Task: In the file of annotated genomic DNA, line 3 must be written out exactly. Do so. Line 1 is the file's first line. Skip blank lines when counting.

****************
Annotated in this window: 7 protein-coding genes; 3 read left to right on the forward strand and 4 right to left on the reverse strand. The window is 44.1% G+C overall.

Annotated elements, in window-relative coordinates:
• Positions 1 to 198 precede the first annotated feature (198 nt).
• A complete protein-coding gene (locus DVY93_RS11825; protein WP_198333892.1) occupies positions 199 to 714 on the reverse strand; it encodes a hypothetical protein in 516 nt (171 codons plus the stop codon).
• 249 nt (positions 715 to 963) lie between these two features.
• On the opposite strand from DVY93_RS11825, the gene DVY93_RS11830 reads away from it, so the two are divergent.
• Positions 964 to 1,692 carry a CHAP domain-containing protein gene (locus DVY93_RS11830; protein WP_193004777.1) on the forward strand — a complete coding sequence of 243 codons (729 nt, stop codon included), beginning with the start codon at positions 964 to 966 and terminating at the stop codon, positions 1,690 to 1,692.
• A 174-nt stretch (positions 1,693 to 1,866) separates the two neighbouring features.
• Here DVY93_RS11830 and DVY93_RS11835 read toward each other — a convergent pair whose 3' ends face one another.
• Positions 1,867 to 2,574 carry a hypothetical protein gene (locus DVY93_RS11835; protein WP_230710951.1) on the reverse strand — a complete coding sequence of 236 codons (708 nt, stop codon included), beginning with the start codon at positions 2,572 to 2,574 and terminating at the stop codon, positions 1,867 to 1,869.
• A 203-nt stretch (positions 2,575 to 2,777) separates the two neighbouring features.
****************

• Positions 1 to 198 precede the first annotated feature (198 nt).